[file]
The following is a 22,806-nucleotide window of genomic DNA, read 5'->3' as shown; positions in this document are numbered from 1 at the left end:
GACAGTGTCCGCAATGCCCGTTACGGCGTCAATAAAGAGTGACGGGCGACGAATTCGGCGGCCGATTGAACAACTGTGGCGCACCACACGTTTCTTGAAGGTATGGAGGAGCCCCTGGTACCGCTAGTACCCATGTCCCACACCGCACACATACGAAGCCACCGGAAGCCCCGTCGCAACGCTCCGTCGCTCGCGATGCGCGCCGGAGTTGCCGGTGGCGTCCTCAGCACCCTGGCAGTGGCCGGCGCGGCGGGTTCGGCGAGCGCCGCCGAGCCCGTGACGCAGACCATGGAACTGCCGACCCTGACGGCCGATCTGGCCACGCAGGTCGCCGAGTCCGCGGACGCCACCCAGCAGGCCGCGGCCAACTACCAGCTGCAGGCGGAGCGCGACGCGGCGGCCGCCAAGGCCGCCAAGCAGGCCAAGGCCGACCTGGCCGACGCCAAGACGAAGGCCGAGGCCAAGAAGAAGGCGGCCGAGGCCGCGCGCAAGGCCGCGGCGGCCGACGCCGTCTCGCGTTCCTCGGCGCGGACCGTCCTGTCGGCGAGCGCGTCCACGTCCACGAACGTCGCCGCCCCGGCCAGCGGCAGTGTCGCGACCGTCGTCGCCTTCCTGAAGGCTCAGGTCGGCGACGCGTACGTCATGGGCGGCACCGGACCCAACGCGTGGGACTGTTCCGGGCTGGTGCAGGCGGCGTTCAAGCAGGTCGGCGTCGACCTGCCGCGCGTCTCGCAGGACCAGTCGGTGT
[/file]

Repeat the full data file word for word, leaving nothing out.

The following is a 22,806-nucleotide window of genomic DNA, read 5'->3' as shown; positions in this document are numbered from 1 at the left end:
GACAGTGTCCGCAATGCCCGTTACGGCGTCAATAAAGAGTGACGGGCGACGAATTCGGCGGCCGATTGAACAACTGTGGCGCACCACACGTTTCTTGAAGGTATGGAGGAGCCCCTGGTACCGCTAGTACCCATGTCCCACACCGCACACATACGAAGCCACCGGAAGCCCCGTCGCAACGCTCCGTCGCTCGCGATGCGCGCCGGAGTTGCCGGTGGCGTCCTCAGCACCCTGGCAGTGGCCGGCGCGGCGGGTTCGGCGAGCGCCGCCGAGCCCGTGACGCAGACCATGGAACTGCCGACCCTGACGGCCGATCTGGCCACGCAGGTCGCCGAGTCCGCGGACGCCACCCAGCAGGCCGCGGCCAACTACCAGCTGCAGGCGGAGCGCGACGCGGCGGCCGCCAAGGCCGCCAAGCAGGCCAAGGCCGACCTGGCCGACGCCAAGACGAAGGCCGAGGCCAAGAAGAAGGCGGCCGAGGCCGCGCGCAAGGCCGCGGCGGCCGACGCCGTCTCGCGTTCCTCGGCGCGGACCGTCCTGTCGGCGAGCGCGTCCACGTCCACGAACGTCGCCGCCCCGGCCAGCGGCAGTGTCGCGACCGTCGTCGCCTTCCTGAAGGCTCAGGTCGGCGACGCGTACGTCATGGGCGGCACCGGACCCAACGCGTGGGACTGTTCCGGGCTGGTGCAGGCGGCGTTCAAGCAGGTCGGCGTCGACCTGCCGCGCGTCTCGCAGGACCAGTCGGTGT